I find this a difficult area also by the way when it comes to Google, because Google has done so much terrific work and so much of it is IP-based, but as you can see they are quickly gathering market power in what I would call an online computing environment in the clouds and as we move into that environment I think you’re going to see Google has enormous market power there, again, I’m not saying it was anything other than lawfully achieved, but I wonder what’s going to happen when all of our enterprises move to computing in the clouds and there is a single firm that is offering the comprehensive solution that’s not interoperable with other potential solutions. Now I think you’re going to see the same repeat of Microsoft, there will be companies that will begin to allege, and Ed can tell me why I’m wrong, they will be companies that begin to allege that Google is discriminating, that it is not allowing their products to interoperate with the Google products, and I think that we ought to have learned from the Microsoft experience, what the right standards are, and the problem that we had with Microsoft, I think, as a government we went in too late.
2. On The Non-Existence of False Positives.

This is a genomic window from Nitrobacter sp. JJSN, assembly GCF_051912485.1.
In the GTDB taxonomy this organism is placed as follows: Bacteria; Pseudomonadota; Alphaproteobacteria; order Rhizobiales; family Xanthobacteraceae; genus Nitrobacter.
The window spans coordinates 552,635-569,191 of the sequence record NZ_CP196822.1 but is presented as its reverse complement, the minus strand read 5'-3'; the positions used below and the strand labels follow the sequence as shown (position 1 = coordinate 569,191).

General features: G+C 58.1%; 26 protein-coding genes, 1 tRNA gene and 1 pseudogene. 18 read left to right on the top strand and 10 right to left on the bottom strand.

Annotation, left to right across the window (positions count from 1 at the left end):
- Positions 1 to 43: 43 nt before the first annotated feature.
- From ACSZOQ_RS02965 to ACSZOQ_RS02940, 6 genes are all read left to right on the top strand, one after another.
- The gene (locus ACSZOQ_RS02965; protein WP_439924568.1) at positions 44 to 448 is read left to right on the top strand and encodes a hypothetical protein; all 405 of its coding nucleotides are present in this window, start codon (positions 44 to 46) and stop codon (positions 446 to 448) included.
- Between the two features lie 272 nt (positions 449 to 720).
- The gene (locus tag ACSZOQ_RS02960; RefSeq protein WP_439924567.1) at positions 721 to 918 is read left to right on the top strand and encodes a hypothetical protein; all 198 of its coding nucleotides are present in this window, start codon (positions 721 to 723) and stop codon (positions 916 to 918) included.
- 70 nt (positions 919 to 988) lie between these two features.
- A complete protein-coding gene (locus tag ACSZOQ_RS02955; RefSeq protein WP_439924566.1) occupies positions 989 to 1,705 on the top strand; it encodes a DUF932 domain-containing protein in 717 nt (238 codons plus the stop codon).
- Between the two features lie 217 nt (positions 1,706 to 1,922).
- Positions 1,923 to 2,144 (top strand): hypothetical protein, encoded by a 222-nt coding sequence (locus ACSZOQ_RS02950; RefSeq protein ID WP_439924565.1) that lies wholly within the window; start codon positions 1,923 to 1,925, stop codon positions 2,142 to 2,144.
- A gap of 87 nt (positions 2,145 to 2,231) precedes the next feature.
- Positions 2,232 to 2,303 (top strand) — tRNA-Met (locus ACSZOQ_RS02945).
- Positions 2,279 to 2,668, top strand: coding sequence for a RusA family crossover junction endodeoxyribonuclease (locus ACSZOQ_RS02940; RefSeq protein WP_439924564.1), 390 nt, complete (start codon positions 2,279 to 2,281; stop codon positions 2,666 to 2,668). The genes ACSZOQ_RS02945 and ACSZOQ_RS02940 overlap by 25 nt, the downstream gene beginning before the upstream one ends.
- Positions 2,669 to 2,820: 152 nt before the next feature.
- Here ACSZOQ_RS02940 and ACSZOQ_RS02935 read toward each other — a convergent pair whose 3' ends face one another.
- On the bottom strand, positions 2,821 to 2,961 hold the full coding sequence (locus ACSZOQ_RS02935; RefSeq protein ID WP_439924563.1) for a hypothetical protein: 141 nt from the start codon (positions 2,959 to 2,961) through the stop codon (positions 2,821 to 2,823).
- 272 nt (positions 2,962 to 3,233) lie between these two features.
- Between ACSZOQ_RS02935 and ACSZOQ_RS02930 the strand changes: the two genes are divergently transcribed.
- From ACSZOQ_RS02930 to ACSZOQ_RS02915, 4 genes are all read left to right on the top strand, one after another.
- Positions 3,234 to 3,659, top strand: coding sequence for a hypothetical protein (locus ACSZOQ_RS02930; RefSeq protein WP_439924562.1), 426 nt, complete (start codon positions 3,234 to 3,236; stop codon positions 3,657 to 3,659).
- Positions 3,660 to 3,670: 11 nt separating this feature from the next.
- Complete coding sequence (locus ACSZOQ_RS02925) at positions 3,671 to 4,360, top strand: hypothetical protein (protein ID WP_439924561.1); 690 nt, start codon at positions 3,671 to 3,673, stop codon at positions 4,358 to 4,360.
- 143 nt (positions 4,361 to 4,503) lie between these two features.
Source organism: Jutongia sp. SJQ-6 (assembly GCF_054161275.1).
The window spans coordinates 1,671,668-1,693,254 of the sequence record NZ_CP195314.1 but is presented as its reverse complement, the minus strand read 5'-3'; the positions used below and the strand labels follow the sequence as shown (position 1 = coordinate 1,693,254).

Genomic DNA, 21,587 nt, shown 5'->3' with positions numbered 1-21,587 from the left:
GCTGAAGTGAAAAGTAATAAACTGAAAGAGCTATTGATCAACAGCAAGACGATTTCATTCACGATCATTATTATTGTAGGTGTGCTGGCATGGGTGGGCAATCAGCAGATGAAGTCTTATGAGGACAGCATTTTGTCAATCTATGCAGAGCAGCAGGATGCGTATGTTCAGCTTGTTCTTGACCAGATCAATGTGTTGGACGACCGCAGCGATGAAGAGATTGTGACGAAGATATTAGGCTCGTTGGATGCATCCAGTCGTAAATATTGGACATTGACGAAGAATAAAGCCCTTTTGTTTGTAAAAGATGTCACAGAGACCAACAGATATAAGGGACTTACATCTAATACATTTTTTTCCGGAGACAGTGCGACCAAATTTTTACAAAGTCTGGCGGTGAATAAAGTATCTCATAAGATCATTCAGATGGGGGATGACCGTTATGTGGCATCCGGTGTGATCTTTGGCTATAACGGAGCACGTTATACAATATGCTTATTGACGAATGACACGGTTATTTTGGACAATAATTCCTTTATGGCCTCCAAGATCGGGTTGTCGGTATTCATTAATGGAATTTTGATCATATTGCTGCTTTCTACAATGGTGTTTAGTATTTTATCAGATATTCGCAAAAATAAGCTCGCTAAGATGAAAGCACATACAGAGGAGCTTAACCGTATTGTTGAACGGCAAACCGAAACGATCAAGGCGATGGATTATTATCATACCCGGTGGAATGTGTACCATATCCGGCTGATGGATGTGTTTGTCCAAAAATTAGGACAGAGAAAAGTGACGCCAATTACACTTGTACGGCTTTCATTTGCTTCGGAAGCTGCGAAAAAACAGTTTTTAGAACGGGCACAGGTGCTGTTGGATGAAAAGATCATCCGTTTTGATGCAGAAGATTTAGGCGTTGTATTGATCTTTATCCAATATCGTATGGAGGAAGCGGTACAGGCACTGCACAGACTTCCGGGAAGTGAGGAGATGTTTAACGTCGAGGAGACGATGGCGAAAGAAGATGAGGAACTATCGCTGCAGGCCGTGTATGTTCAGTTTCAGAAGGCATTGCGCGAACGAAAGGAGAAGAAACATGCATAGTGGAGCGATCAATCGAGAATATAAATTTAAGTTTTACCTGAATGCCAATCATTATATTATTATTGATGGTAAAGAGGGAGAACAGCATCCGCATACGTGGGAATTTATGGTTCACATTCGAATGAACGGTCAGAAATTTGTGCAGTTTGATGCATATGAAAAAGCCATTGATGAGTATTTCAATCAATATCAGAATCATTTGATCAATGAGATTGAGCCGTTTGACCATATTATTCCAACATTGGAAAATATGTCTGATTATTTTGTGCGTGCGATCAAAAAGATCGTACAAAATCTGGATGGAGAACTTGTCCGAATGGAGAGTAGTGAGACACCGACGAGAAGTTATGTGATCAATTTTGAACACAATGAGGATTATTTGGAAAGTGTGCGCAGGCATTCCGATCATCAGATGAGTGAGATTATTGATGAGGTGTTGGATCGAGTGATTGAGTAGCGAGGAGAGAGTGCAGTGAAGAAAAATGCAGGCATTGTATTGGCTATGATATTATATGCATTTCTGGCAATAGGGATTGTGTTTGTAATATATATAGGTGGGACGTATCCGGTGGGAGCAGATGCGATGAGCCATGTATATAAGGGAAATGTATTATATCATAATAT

“My view and, you stole my thunder, I was prepared to say there is no such thing as a false positive, you know, let’s get real. I have counseled numerous incumbents who are dominant as well as numerous new entrants. I can tell you, at least in my own experience, there is not a dominant incumbent who hasn’t done something that is lawful because they were afraid that it might be reviewed by the DOJ or a state attorney general or an FTC. I just don’t see it. Ten years back in the private sector I have never once seen it, so I think that this ruse of, you know, we have to be restrained in our enforcement because false positives will chill innovation, take an economic toll on society and overall result in negative economic consequence, slowing output, increasing cost, I just think is false. I think the more people in the bars start rejecting this idea of false positives the better off we’re going to be.”
3. On Convergence with the Europeans and Global Antitrust Leadership.